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Photo: PRL&P Pulpwood Car 1977


Bob Chaparro
 

Photo: PRL&P Pulpwood Car 1977

An undated photo from the Oregon Historical Society. Library:

https://digitalcollections.ohs.org/train-with-cord-wood

This photo can be enlarged quite a bit and shows good detail.

PRL&P was the Portland Railway, Light & Power Company, a railway company and electric power utility in Portland, Oregon, from 1906 until 1924.

Bob Chaparro

Hemet, CA


Schuyler Larrabee
 

Great shot, incredibly clear.  But the mere thought of wanting to model that load gives me a very bad headache!

 

Schuyler

 

From: main@RealSTMFC.groups.io <main@RealSTMFC.groups.io> On Behalf Of Bob Chaparro via groups.io
Sent: Wednesday, June 10, 2020 1:16 PM
To: main@RealSTMFC.groups.io
Subject: [RealSTMFC] Photo: PRL&P Pulpwood Car 1977

 

Photo: PRL&P Pulpwood Car 1977

An undated photo from the Oregon Historical Society. Library:

https://digitalcollections.ohs.org/train-with-cord-wood

This photo can be enlarged quite a bit and shows good detail.

PRL&P was the Portland Railway, Light & Power Company, a railway company and electric power utility in Portland, Oregon, from 1906 until 1924.

Bob Chaparro

Hemet, CA


Bob Chaparro
 

An old Chinese proverb says, "The modeling of a million piece pulpwood load begins with a first stick."

I read this in a fortune cookie message. The other side of the message had a one-step tip for fixing the underframe of an InterMountain reefer.

Bob Chaparro

Hemet, CA


Claus Schlund \(HGM\)
 

Hi List Members,
 
Awesome photo! I especially like the gondola closest to the camera – it has a hole punched into the side, and the side plates are rusted thru near the bottom.
 
While I cannot identify the gondola based on visible lettering, the construction and the rivet pattern tells me it is definitely a PRR class GS (or GS subclass) gondola
 
Claus Schlund
 
 
 

From: Schuyler Larrabee via groups.io
Sent: 10 June, 2020 13:21
To: main@RealSTMFC.groups.io
Subject: Re: [RealSTMFC] Photo: PRL&P Pulpwood Car 1977
 

Great shot, incredibly clear.  But the mere thought of wanting to model that load gives me a very bad headache!

 

Schuyler

 

From: main@RealSTMFC.groups.io <main@RealSTMFC.groups.io> On Behalf Of Bob Chaparro via groups.io
Sent: Wednesday, June 10, 2020 1:16 PM
To: main@RealSTMFC.groups.io
Subject: [RealSTMFC] Photo: PRL&P Pulpwood Car 1977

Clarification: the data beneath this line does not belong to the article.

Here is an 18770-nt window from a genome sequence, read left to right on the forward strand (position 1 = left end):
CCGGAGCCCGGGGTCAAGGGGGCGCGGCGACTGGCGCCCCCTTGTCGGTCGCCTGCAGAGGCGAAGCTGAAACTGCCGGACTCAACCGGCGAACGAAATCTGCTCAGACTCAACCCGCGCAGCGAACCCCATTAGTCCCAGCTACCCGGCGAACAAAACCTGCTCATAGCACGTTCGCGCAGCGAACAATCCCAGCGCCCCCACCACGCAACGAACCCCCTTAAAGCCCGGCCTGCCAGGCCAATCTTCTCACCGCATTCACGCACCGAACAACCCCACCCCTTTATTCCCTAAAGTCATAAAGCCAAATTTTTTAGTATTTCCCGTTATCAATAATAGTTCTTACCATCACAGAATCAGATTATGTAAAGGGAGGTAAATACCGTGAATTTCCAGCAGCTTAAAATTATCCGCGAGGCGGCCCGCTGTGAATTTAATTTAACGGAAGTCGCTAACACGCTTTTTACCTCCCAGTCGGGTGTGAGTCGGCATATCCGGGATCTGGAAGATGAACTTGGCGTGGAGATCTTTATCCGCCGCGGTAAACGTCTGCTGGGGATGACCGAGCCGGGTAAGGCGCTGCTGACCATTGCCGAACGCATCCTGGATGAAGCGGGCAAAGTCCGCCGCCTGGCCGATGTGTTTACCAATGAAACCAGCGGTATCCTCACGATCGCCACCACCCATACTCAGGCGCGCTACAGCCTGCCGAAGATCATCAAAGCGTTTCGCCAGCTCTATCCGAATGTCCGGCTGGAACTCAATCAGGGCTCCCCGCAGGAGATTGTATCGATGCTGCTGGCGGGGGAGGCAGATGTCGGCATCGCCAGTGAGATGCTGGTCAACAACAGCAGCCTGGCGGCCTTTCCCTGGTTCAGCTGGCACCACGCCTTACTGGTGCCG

Photo: PRL&P Pulpwood Car 1977

An undated photo from the Oregon Historical Society. Library:

https://digitalcollections.ohs.org/train-with-cord-wood

This photo can be enlarged quite a bit and shows good detail.

PRL&P was the Portland Railway, Light & Power Company, a railway company and electric power utility in Portland, Oregon, from 1906 until 1924.

Bob Chaparro

Hemet, CA


Garth Groff and Sally Sanford
 

Bob,

(Here I go again!) I suspect this photo is somewhat mislabeled. The loads are may be shake wood on its way to a shingle mill. 

Nice photo though. Good find.

Yours Aye,


Garth Groff  🦆

On Wed, Jun 10, 2020 at 1:16 PM Bob Chaparro via groups.io <chiefbobbb=verizon.net@groups.io> wrote:

Photo: PRL&P Pulpwood Car 1977

An undated photo from the Oregon Historical Society. Library:

https://digitalcollections.ohs.org/train-with-cord-wood

This photo can be enlarged quite a bit and shows good detail.

PRL&P was the Portland Railway, Light & Power Company, a railway company and electric power utility in Portland, Oregon, from 1906 until 1924.

Bob Chaparro

Hemet, CA


Todd Sullivan
 

But correct 'Chingish' would be, "Model million pulpwood load begins first stick."  No 'a' or 'the' in Mandarin, ditto prepositions.

Todd Sullivan
who learned Chinglish from my dear wife who is from Beijing.


akerboomk
 

I like all the cars

1st car – cut (dimensional?) wood on bulkhead flat

2nd/3rd cars – random pieces parts

4th car – most of it looks like the parts that are cut off the outside of the log before they cut the dimensional lumber.  Up near the top, there looks to be a cut piece (about) the size of a railroad tie.

 

Could it be for firing a boiler of some sort?

 

Ken


--
Ken Akerboom


William Canelos
 

Back in the day "cordwood"  was sold at various outlets or could be delivered to your home for heating purposes.  pulp wood was left whole(not split like seen in the photo).

Cheers & Beers,

Bill